The report unveiled the next ingredient in the stagflation cocktail—namely, austerity at the state and local government level.
Combined with rising energy and food costs and unemployment that will suffer all the more as local governments will be forced to cut labor, belt-tightening will ensure weak growth for many quarters ahead.
Real state and local government consumption expenditures and gross investment fell 2.4 percent in the quarter, reflecting the need for austerity amid a huge debt and deficit mess.
At the same time, the economy will have to deal with a new normal in oil prices, with the former range of $80 to $90 now likely to be replaced by something north of $95 and perhaps well into the hundreds.
T. Boone Pickens told CNBC on Friday that he expects oil to hit $120, a daunting prospect for an economy hoping to keep inflation out of the way long enough for employment and housing to catch up to the rest of the economic data points.
Analysts say $100 a barrel oil takes 1 percentage point off GDP, while $120 would subtract 2 percentage points (this was reported on TV earlier by my colleague Bob Pisani who cited Gluskin Sheff economist David Rosenberg). With consensus running only to a bit above 3 percent growth for this year, the damage that Middle Eastern turmoil could do to the US economy is profound.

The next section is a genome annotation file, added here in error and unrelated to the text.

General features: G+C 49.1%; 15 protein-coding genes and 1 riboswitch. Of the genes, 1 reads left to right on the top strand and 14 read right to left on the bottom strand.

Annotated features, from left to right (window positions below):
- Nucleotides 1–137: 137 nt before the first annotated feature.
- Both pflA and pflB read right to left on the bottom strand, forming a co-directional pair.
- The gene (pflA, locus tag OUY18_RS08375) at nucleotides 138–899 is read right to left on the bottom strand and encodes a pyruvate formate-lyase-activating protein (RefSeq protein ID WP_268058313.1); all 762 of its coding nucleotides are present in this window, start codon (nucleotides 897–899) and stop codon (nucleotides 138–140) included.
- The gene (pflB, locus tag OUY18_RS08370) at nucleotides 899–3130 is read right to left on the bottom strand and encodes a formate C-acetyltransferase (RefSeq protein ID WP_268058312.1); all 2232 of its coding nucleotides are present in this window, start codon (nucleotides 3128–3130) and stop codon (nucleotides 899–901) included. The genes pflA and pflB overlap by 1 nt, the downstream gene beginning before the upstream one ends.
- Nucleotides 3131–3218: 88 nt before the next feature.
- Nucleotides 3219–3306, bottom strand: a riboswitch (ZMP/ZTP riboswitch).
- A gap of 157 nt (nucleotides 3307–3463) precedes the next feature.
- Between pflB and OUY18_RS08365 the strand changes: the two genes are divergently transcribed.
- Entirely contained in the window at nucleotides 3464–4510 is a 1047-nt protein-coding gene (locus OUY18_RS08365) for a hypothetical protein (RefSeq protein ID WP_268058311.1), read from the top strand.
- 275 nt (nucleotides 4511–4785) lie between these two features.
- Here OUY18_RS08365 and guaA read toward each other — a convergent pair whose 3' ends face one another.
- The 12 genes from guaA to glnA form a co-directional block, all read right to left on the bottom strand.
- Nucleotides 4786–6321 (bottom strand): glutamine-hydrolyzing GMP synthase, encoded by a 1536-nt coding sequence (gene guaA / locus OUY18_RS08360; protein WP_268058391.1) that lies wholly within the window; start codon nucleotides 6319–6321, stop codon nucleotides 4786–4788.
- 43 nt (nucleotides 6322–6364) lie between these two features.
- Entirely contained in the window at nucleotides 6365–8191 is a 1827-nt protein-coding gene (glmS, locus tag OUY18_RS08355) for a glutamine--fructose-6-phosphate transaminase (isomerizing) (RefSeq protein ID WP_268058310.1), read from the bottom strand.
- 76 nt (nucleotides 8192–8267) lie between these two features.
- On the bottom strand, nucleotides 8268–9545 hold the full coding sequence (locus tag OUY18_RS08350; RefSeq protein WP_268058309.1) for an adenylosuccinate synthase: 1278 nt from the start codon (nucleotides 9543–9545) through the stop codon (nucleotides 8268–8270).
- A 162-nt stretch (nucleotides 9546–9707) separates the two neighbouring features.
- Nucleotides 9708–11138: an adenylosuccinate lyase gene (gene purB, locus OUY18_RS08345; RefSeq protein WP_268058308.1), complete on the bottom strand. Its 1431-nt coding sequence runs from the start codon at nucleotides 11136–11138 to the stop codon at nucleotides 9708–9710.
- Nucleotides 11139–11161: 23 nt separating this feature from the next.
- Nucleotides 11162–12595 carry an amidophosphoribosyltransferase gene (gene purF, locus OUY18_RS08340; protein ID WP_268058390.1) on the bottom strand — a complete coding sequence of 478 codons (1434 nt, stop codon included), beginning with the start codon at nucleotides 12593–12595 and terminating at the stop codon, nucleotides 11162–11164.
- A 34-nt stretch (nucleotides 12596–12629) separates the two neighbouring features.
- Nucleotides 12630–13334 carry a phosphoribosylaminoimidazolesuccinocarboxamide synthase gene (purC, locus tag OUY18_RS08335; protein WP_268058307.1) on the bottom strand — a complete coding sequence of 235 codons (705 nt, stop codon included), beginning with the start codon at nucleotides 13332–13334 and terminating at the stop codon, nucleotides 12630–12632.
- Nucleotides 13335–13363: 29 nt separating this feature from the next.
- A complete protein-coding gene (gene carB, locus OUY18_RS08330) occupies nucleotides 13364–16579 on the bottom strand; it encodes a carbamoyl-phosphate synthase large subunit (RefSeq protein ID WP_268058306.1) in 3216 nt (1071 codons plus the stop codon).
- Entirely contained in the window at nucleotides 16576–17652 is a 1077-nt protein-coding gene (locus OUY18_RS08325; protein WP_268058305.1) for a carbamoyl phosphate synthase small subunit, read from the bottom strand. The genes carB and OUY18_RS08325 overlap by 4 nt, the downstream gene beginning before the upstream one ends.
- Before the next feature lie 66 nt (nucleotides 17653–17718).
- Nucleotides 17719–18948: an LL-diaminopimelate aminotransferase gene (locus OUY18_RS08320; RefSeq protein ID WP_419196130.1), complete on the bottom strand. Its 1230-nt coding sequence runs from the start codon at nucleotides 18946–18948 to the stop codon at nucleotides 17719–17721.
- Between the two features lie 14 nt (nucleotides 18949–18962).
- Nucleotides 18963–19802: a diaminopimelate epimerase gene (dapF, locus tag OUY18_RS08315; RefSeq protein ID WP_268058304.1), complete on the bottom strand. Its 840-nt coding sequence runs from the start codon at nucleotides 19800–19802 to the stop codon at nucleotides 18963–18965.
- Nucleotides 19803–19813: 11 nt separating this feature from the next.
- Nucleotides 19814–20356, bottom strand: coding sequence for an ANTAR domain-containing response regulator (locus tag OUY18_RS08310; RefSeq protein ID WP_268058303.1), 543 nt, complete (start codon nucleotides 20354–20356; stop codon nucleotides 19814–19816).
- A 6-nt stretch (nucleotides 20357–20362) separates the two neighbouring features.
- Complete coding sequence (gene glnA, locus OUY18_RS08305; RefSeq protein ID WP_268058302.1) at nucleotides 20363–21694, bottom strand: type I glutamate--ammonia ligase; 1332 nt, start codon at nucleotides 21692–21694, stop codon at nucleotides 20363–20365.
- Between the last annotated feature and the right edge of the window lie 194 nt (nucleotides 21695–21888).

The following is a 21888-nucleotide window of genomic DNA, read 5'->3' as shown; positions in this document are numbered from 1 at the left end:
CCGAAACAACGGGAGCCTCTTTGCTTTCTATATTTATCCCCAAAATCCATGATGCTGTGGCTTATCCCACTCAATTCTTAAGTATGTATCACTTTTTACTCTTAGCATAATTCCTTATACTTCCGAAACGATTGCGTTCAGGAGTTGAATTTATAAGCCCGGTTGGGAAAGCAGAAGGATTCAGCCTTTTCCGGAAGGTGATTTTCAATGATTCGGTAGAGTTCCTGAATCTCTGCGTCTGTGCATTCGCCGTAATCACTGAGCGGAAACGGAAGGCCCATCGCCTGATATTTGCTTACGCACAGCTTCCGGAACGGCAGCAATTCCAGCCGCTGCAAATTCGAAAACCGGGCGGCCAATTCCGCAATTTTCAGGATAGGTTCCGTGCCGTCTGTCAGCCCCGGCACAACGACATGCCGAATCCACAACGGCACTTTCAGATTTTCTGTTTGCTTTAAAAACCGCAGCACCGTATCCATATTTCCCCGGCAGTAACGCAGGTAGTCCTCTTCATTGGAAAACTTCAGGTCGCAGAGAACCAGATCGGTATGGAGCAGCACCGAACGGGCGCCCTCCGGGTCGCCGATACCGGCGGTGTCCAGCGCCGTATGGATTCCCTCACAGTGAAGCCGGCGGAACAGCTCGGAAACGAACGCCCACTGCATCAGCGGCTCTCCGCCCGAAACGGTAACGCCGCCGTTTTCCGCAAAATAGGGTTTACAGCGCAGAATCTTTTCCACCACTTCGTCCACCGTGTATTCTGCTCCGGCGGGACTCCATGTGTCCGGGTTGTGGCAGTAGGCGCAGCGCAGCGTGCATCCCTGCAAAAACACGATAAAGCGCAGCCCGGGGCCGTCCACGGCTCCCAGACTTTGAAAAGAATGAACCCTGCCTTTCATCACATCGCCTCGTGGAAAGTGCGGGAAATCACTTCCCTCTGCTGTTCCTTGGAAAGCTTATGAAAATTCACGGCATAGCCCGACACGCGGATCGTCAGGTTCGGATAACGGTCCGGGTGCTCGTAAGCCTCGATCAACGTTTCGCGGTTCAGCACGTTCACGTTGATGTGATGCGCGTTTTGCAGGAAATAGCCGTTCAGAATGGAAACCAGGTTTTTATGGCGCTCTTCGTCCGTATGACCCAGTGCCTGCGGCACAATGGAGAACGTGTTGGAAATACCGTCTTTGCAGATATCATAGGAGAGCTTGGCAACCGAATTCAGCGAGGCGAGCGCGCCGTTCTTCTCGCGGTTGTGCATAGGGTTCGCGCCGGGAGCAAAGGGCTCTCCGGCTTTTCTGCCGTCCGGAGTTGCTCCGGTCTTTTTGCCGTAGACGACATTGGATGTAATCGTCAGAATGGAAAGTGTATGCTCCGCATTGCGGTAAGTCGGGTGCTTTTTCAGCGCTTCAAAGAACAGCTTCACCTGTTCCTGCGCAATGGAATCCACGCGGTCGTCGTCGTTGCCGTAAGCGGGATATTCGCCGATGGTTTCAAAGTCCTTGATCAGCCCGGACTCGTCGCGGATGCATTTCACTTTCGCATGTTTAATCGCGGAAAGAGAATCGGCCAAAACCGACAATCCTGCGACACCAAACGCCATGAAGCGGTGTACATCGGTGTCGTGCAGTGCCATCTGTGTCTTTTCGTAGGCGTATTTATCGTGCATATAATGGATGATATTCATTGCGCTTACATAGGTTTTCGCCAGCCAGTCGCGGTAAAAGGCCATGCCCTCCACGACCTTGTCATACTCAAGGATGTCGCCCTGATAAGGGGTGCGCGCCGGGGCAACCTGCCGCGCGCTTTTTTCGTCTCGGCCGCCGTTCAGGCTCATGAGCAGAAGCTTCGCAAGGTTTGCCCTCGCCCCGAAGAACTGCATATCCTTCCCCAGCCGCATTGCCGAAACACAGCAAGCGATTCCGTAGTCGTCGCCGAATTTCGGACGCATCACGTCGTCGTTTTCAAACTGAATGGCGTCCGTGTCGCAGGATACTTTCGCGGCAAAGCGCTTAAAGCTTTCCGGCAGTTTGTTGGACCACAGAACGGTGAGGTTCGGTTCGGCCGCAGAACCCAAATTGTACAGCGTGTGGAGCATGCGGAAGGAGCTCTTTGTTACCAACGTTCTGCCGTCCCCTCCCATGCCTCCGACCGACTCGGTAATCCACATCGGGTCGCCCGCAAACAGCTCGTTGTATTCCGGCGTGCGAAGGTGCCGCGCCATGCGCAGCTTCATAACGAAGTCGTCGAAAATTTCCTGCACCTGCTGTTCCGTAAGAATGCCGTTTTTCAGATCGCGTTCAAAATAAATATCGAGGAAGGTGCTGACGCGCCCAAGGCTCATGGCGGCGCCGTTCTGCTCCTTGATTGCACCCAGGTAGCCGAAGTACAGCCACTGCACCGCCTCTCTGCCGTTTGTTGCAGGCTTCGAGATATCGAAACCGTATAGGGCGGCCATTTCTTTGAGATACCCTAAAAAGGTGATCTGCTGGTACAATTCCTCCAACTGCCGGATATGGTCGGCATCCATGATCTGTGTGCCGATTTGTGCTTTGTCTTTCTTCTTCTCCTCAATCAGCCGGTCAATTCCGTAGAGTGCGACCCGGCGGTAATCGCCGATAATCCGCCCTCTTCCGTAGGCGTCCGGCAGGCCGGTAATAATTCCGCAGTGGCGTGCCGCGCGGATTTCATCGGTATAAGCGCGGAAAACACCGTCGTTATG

Of course, economists would be quick to point out that higher gas prices don’t equate necessarily to a surge in inflation. But even those time-honored arguments will get tested.
In a separate broadcast appearance, Richmond Fed President Jeffrey Lacker addressed the importance of inflation perception and how a belief that $4 gasoline and $4 lettuce can convince consumers that inflation is here, economic models be damned.
“The real danger is inflation psychology,” he said, later importantly adding, “We have got to get the timing just right on this thing.”
The emergence of stagflation trends is critical for the Fed in that it means the central bank is failing on both ends of its dual mandate—ensuring stable pricing and employment.